Custom Knife Collecting – The System


Five years ago. Michael Donato and Richard Mattei made a business decision. They were introduced to handmade custom knives and found a career.

When the 28-year-old Donato and business partner Richard Mattei chose to invest in hand-made knives and earn their living as purveyors, it quickly became clear that their money was precious.

In order to discern the best values and build inventory that would be attractive to buyers. Donato and Mattei developed a “system” for making the right knife choices.

“In order to be successful in any venue, you really need a game plan,” Michael explained, “and as a purveyor we took money out of our own pockets and wanted to invest as wisely as possible.

Since there are so many makers we wanted to differentiate between those who have extraordinary talent and those who don’t—and whose work we wanted to showcase at knife shows and in an open forum available to the public.

It’s also important to be an educator to your clientele and show them who a certain knife maker is and why we choose to display his or her work. This is why we created the system.”

3 Basic Principles

Michael’s system rests on three basic principles:

1. The influence a knife maker has on other makers;

2. The maker’s design must meet the collectors demand; and;

3. The fit and finish must be of the highest quality.

“When I started in the knife industry I was looking at many knife makers and the knives that caught my eye had common attributes,” “The knife has to be symmetrical, both open and closed,” Donato related. “It has to be well balanced and appealing to the eye.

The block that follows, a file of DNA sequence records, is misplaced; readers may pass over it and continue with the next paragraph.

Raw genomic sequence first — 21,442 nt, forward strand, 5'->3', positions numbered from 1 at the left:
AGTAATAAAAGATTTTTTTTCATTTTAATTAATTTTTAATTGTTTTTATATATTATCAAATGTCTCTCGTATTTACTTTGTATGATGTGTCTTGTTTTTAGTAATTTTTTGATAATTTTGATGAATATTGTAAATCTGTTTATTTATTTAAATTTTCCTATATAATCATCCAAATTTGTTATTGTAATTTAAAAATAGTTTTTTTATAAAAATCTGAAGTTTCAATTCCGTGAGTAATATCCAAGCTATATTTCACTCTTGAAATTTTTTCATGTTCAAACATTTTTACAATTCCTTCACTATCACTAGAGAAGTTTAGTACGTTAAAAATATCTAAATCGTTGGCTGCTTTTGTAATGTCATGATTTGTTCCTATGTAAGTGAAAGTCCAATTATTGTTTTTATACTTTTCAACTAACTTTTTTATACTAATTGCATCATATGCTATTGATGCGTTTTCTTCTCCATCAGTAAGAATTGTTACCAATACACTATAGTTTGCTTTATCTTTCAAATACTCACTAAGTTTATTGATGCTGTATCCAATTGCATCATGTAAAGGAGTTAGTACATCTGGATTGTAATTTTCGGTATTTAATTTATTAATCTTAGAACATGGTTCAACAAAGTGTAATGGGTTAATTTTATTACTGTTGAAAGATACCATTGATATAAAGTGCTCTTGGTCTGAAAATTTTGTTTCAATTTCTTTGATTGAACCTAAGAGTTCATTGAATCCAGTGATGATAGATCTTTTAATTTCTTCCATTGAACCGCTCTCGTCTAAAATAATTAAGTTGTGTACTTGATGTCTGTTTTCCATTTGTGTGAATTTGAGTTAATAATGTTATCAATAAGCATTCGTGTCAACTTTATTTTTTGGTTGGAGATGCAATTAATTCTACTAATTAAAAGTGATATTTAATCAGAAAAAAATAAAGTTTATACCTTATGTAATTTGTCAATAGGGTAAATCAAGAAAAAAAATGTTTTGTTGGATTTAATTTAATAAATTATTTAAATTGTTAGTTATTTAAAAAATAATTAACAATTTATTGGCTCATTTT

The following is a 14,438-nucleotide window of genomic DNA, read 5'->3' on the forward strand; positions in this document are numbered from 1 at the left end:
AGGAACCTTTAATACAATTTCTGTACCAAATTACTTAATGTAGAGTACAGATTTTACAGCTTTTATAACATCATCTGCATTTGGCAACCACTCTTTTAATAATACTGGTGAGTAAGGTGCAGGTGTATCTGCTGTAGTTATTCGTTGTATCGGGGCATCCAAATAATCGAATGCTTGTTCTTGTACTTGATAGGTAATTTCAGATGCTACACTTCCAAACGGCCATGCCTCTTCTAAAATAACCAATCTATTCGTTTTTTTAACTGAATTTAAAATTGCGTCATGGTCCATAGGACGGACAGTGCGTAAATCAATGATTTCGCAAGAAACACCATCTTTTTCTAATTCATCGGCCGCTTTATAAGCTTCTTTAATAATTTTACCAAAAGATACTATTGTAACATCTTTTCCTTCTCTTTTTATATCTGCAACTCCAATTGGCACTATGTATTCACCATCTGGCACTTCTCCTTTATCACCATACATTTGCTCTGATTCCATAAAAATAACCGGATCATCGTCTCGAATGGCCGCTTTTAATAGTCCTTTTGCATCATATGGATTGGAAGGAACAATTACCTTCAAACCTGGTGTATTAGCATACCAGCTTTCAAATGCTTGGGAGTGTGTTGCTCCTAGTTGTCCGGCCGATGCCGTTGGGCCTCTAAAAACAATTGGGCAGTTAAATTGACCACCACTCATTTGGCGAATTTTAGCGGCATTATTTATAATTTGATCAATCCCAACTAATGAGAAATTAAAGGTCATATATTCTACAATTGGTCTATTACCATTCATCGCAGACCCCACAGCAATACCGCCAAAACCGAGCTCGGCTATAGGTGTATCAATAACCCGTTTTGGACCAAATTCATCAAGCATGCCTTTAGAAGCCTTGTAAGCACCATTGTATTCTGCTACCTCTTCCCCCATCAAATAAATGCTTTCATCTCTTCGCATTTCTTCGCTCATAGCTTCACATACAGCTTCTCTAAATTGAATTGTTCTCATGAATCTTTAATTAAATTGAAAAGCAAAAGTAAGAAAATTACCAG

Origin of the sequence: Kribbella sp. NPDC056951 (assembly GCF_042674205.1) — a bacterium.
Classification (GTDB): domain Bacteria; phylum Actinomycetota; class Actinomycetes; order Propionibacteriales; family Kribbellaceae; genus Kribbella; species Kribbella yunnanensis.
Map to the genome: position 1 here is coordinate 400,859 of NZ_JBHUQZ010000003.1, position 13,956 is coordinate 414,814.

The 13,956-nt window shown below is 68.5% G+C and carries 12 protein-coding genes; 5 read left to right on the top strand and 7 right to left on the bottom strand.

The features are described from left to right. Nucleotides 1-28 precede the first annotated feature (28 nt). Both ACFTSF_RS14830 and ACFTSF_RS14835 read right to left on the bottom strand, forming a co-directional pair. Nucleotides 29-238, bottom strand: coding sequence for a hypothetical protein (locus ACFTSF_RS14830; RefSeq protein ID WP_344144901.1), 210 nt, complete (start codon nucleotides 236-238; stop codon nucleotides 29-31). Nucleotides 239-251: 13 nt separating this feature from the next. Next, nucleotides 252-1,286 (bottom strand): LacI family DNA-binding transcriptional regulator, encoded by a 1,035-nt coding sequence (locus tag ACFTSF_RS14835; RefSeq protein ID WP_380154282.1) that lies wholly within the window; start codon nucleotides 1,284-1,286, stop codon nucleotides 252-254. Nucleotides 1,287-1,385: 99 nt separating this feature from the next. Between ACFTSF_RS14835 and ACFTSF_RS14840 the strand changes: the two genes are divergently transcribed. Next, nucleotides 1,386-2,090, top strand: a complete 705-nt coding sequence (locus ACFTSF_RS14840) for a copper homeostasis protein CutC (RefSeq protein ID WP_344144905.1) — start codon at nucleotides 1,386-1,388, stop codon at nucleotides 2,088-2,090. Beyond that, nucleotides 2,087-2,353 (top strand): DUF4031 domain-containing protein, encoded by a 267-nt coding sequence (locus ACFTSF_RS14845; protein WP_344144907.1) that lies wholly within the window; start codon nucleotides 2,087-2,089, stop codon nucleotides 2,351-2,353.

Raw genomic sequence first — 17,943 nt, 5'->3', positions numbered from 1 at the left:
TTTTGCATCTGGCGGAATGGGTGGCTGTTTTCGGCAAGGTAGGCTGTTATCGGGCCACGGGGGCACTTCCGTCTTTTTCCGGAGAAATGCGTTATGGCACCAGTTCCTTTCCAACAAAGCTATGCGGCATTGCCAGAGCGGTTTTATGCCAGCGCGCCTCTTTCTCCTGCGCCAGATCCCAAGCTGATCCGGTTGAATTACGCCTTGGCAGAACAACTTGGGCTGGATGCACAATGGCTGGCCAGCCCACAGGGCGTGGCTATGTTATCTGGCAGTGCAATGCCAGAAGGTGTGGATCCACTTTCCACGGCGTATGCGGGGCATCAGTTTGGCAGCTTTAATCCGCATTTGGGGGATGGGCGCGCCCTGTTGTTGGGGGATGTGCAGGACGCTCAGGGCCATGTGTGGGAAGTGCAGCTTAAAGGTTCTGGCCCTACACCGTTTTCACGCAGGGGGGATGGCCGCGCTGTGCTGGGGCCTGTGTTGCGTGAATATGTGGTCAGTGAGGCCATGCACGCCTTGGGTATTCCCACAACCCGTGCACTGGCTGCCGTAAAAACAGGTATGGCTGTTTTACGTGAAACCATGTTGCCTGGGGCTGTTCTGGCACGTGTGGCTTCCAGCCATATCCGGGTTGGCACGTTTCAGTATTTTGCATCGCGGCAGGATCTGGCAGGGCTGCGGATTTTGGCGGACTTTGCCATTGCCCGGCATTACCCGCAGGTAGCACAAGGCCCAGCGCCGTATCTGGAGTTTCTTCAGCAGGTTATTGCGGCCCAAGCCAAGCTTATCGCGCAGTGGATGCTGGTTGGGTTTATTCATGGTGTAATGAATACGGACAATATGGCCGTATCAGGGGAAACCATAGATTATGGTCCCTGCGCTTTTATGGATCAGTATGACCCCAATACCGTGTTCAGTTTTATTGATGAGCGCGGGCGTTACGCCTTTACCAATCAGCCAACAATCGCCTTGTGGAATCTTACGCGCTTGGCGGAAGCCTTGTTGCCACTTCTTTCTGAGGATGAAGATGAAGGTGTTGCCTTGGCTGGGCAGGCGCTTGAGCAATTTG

Every knife should have personality. It should be one of a kind. I will always handle the knife to experience the way it opens and closes, walks and talks”. The fit and finish, Mattei asserts, is the single most important factor in judging a knife maker’s proficiency.” This will determine the difference between a $700 and a $2,000 knife,” he said. “Fit and finish is considered the final presentation, which showcases the maker’s work ethic and skill.

The knife will be perfect if the blade drops dead center on a folder, the grind lines are mirrored, presentation-grade matched scales are used in the handle, the seams are tight, the lines are nice, and the action is silky smooth.” Joe Kious, Scott Sawby, Warren Osborne, and Jeff Harkins are in my opinion some of the finest knife makers today.

When you examine their knives, they receive high grades in all of the above attributes. Other makers of this quality include, Stephen Olszewski, Steve Hill, Owen Wood, Don Hanson III and Tom Overeynder.

Efforts to educate and promote handmade knife collecting keep the industry fresh and alive. Borrowing from existing approaches and adding some of its creator’s own touches; Michael Donato’s and Richard Mattei’s system is a positive addition and enhances the overall experience.